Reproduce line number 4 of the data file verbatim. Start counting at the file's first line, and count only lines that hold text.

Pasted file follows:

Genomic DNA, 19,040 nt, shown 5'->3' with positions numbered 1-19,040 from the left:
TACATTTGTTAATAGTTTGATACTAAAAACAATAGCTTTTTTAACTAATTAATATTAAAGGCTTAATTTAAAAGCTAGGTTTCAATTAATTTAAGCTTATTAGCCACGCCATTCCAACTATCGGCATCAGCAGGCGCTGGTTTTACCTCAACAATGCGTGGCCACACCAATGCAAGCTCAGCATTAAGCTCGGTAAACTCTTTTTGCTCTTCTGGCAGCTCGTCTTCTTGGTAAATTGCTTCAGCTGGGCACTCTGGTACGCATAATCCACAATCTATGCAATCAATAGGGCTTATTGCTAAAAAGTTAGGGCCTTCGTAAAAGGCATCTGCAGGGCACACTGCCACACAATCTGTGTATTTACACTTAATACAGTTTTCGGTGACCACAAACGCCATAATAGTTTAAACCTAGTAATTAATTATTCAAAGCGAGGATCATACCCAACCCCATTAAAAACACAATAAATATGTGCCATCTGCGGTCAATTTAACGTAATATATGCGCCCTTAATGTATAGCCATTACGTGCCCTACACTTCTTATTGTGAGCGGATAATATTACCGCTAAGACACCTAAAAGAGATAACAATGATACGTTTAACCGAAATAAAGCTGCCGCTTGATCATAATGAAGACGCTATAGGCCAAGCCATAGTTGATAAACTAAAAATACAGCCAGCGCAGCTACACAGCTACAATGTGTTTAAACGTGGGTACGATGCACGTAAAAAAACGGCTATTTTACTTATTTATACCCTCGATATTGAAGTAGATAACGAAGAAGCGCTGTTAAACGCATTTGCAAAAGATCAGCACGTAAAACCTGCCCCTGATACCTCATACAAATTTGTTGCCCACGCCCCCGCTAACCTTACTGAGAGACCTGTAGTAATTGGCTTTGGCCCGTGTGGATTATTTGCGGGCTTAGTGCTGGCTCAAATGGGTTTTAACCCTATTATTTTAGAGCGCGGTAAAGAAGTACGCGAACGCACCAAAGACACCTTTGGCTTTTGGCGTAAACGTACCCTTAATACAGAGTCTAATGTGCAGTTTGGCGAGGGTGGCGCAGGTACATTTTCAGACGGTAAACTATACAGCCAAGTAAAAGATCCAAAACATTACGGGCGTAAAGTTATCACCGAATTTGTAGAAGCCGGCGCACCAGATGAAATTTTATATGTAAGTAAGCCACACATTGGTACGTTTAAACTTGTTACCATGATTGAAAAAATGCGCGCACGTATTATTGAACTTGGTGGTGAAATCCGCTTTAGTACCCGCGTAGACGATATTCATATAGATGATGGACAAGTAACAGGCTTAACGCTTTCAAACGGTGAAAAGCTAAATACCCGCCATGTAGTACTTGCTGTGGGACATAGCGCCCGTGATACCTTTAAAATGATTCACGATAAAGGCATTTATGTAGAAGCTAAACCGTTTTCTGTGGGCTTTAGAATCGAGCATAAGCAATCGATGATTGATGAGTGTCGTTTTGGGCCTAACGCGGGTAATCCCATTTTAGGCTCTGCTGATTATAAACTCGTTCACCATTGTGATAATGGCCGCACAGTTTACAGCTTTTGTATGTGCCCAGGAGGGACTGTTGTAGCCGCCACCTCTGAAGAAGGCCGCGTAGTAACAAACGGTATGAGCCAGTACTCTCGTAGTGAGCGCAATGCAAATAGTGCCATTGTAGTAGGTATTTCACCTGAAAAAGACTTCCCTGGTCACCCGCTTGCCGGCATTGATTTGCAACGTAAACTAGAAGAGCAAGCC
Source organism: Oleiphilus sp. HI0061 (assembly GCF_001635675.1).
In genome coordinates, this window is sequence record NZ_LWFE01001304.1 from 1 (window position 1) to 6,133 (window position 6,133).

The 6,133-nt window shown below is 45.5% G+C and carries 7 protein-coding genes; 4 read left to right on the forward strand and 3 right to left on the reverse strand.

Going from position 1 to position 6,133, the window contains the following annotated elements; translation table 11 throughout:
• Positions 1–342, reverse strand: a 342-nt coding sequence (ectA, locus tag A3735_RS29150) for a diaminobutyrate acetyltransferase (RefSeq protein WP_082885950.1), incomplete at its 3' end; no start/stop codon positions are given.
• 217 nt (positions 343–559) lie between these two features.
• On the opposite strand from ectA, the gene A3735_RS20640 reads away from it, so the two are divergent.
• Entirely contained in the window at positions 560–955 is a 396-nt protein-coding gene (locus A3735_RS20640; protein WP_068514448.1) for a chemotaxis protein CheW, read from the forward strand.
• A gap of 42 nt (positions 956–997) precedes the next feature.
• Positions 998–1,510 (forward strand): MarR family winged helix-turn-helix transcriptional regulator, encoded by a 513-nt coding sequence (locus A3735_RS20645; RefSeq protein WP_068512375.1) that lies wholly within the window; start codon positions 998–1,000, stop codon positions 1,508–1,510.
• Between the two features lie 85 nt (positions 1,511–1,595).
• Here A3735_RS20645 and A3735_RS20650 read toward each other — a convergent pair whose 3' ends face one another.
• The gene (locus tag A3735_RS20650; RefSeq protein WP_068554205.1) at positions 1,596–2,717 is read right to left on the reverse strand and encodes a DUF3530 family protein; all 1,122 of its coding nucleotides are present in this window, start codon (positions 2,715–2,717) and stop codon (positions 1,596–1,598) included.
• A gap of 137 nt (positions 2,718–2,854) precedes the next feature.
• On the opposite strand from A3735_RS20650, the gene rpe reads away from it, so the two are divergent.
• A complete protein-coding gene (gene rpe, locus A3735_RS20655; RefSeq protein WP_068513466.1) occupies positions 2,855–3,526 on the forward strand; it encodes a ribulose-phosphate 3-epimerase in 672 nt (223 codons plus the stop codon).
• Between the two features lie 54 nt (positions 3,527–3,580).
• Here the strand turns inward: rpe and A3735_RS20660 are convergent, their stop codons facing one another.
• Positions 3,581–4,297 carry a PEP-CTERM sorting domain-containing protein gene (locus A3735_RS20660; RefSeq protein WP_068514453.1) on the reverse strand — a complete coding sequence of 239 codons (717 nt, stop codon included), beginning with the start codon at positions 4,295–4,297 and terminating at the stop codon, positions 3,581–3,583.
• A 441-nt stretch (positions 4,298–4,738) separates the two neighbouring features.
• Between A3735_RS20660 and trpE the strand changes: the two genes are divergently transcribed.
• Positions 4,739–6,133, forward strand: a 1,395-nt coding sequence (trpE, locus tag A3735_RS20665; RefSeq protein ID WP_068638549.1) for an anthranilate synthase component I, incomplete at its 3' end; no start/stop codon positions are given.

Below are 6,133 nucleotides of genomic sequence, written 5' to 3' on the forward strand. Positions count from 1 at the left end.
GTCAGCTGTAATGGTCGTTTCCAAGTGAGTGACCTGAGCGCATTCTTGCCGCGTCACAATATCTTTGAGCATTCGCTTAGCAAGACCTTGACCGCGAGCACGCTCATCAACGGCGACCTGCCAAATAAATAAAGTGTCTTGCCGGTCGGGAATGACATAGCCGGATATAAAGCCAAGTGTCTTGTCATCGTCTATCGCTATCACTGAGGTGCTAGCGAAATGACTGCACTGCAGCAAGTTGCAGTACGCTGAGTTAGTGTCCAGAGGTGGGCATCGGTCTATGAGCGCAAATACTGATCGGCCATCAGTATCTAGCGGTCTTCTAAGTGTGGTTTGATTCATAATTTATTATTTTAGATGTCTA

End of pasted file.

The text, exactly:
In genome coordinates, this window is sequence record NZ_LWFE01001304.1 from 1 (window position 1) to 6,133 (window position 6,133).